Fair Dealing Exceptions

  • It updates the existing permitted acts for fair dealing and educational establishments, libraries and archives.
  • Educational establishments, libraries and archives can create and store digital copies of works on the Internet or other electronic retrieval systems, provided certain conditions are met.
  • It provides a new limited exception to copyright infringement for Educational Resource Suppliers under certain conditions. This will help schools to make greater use of audio visual copyright material without infringing copyright.

Format Shifting

  • It provides a format shifting exception for copying sound recordings for personal use or the personal use of their household provided certain conditions are met. This exception for format shifting of sound recordings aligns the law with the public's needs for listening to music, although it still takes into account the protection afforded by copyright to the copyright owner.
  • Two key conditions to the format shifting exception is that the original purchaser must not make more than one copy for use on each device owned and the purchaser must retain both the original version of the sound recording purchased and the copy made. This provision does not legitimize copying of CDs for friends or online file-sharing, both these actions remain an infringement of copyright.

Computer Programme Exceptions

  • It provides new limited exceptions for decompilation or adaptation of computer programs under certain conditions.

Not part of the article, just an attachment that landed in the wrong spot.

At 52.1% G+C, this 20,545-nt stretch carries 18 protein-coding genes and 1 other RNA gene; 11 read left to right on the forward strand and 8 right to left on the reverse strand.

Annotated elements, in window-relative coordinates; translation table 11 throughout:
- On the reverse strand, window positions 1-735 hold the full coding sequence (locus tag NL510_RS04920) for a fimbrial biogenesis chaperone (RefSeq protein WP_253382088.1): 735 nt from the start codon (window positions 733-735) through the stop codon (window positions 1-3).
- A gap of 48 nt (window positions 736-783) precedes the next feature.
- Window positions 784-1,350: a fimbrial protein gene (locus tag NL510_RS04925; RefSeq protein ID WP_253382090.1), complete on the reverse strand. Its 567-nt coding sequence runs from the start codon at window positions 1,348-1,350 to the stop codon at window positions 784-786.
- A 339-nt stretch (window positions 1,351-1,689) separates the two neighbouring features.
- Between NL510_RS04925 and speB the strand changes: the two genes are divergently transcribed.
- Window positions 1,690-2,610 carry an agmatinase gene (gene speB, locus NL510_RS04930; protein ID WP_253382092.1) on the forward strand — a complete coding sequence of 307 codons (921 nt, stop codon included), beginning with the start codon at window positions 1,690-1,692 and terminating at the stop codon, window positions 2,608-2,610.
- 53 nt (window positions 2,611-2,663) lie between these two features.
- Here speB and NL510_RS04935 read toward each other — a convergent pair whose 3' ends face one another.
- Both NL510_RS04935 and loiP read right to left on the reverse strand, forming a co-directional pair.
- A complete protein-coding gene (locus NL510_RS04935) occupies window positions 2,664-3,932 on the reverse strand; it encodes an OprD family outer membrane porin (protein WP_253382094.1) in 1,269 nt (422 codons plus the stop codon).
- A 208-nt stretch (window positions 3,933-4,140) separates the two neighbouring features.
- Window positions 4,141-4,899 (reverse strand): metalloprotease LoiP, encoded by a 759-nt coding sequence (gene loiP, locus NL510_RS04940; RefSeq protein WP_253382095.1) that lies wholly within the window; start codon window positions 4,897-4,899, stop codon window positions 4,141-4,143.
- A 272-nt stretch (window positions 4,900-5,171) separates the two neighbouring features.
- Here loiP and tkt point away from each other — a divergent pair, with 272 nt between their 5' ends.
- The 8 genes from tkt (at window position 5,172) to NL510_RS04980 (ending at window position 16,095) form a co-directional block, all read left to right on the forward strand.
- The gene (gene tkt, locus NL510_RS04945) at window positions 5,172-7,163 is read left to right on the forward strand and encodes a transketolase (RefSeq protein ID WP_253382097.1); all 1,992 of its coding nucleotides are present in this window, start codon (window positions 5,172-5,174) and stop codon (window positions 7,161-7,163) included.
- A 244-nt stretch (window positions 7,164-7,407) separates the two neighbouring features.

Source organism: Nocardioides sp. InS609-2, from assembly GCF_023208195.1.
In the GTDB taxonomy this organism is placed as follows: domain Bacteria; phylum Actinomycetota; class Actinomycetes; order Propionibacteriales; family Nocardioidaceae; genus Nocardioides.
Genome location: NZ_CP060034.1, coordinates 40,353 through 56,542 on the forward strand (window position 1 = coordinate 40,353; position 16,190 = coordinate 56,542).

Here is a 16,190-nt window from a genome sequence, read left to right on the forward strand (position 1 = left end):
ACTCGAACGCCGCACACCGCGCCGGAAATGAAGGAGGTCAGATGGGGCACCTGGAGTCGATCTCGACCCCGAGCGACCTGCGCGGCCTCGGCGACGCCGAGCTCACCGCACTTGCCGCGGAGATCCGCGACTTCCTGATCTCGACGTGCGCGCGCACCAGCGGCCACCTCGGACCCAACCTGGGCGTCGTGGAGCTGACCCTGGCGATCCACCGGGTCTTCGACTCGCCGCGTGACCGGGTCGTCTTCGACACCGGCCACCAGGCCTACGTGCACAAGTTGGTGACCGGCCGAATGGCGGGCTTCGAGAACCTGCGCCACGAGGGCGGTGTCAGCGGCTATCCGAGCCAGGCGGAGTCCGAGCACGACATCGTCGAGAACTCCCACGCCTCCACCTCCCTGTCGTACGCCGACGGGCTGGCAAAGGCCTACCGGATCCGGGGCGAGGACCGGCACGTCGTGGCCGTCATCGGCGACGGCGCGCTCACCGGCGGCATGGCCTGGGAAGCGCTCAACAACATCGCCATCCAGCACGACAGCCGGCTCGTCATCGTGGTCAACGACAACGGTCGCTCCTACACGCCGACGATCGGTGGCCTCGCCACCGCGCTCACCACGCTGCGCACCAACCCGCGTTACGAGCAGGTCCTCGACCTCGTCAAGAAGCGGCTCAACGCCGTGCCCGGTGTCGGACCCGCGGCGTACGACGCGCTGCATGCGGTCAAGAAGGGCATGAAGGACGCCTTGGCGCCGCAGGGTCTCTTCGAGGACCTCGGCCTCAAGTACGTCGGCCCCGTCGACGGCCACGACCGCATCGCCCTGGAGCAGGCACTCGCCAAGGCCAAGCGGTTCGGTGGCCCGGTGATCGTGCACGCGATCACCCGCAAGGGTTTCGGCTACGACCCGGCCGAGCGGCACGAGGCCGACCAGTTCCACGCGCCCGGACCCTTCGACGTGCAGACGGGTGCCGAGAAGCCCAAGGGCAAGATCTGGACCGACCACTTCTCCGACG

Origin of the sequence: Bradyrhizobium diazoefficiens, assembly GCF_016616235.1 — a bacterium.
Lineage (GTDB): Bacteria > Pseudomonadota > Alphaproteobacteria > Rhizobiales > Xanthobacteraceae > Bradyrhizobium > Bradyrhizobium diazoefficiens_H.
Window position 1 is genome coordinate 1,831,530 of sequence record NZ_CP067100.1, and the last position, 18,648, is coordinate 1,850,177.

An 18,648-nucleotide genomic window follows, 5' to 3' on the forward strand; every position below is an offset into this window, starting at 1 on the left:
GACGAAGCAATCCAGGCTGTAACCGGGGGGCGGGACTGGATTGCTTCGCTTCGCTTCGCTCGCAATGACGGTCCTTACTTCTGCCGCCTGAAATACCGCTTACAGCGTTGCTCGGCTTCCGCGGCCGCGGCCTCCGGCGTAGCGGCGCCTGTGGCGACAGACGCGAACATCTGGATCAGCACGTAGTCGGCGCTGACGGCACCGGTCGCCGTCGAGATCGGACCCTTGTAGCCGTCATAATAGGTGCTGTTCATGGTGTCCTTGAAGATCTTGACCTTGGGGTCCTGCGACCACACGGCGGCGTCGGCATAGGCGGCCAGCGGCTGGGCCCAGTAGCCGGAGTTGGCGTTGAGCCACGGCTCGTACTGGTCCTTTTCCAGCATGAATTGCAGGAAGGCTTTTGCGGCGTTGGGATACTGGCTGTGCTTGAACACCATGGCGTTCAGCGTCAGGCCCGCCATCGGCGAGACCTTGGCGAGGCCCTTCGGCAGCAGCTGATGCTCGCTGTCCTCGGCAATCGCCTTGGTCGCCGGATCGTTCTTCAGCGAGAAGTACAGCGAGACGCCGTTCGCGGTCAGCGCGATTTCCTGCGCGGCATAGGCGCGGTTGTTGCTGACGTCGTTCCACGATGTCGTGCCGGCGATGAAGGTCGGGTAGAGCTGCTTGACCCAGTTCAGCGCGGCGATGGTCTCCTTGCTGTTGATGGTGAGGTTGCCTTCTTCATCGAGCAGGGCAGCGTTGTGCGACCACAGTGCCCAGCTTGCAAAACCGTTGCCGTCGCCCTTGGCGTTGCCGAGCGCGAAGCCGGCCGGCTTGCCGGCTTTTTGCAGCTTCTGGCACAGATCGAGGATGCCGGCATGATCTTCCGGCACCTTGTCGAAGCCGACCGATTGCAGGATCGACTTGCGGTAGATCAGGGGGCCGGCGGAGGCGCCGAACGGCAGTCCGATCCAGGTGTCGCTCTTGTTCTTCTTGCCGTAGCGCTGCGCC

• It provides that a lawful user of a computer program does not infringe copyright in it by observing, studying or testing the functions of the program in order to determine the ideas and principles that underlie the program.

Technological  Protection Measures (TPMs)

  • Copyright owners are increasingly using technological protection measures "TPM's" as a practical means to protect their copyright and to develop new business models for the dissemination of their material in the digital environment.
  • The previous Act allows copyright owners to take action against a person who supplies or manufactures devices, means or information specifically designed to circumvent copy-protection and which are intended to be used to make infringing copies of copyright works.
  • The Amended Act will give more comprehensive protection to TPMs in response to the increased risk of copyright piracy by giving copyright owners the ability to take action in respect of devices, means or information where circumvention could enable the infringement of all the copyright owners' exclusive rights, and not just copying (e.g. webcasting).
  • It introduces criminal offence provisions in limited circumstances where circumvention of a TPM is for large-scale commercial dealing in copyright material.
  • It introduces new provisions to enable the actual exercise of permitted acts where TPMs have been applied.

 

 

  • Judith Tizard
  • Commerce